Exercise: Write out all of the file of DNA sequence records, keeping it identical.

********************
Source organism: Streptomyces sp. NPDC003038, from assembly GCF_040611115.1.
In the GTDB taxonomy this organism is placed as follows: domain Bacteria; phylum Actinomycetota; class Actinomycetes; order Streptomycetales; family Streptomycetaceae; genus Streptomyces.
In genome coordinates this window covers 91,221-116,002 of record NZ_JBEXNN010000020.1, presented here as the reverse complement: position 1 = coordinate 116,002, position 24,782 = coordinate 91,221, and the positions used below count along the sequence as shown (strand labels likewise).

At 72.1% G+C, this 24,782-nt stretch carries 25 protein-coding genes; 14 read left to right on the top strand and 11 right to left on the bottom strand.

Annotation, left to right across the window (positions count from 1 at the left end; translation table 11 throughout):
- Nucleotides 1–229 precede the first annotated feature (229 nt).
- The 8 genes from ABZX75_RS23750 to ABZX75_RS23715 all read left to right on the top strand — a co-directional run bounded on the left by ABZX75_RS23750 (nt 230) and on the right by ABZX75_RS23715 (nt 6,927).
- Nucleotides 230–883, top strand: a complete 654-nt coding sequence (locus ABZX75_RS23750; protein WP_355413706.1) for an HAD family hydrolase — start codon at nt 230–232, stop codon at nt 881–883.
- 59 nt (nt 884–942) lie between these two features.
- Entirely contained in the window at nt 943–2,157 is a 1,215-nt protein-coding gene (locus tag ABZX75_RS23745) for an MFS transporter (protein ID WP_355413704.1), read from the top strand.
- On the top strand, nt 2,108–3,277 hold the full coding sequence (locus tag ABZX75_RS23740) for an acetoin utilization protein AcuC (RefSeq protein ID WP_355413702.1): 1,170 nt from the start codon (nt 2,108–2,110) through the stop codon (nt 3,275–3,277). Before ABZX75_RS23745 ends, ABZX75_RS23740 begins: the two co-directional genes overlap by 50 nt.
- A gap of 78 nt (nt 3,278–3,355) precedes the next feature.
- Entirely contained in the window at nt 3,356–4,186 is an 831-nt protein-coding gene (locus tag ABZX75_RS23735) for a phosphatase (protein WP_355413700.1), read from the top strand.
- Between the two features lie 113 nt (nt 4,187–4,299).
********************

Source organism: Streptomyces sp. NPDC003038, from assembly GCF_040611115.1.
In the GTDB taxonomy this organism is placed as follows: domain Bacteria; phylum Actinomycetota; class Actinomycetes; order Streptomycetales; family Streptomycetaceae; genus Streptomyces.
In genome coordinates this window covers 91,221-116,002 of record NZ_JBEXNN010000020.1, presented here as the reverse complement: position 1 = coordinate 116,002, position 24,782 = coordinate 91,221, and the positions used below count along the sequence as shown (strand labels likewise).

At 72.1% G+C, this 24,782-nt stretch carries 25 protein-coding genes; 14 read left to right on the top strand and 11 right to left on the bottom strand.

Annotation, left to right across the window (positions count from 1 at the left end; translation table 11 throughout):
- Nucleotides 1–229 precede the first annotated feature (229 nt).
- The 8 genes from ABZX75_RS23750 to ABZX75_RS23715 all read left to right on the top strand — a co-directional run bounded on the left by ABZX75_RS23750 (nt 230) and on the right by ABZX75_RS23715 (nt 6,927).
- Nucleotides 230–883, top strand: a complete 654-nt coding sequence (locus ABZX75_RS23750; protein WP_355413706.1) for an HAD family hydrolase — start codon at nt 230–232, stop codon at nt 881–883.
- 59 nt (nt 884–942) lie between these two features.
- Entirely contained in the window at nt 943–2,157 is a 1,215-nt protein-coding gene (locus tag ABZX75_RS23745) for an MFS transporter (protein ID WP_355413704.1), read from the top strand.
- On the top strand, nt 2,108–3,277 hold the full coding sequence (locus tag ABZX75_RS23740) for an acetoin utilization protein AcuC (RefSeq protein ID WP_355413702.1): 1,170 nt from the start codon (nt 2,108–2,110) through the stop codon (nt 3,275–3,277). Before ABZX75_RS23745 ends, ABZX75_RS23740 begins: the two co-directional genes overlap by 50 nt.
- A gap of 78 nt (nt 3,278–3,355) precedes the next feature.
- Entirely contained in the window at nt 3,356–4,186 is an 831-nt protein-coding gene (locus tag ABZX75_RS23735) for a phosphatase (protein WP_355413700.1), read from the top strand.
- Between the two features lie 113 nt (nt 4,187–4,299).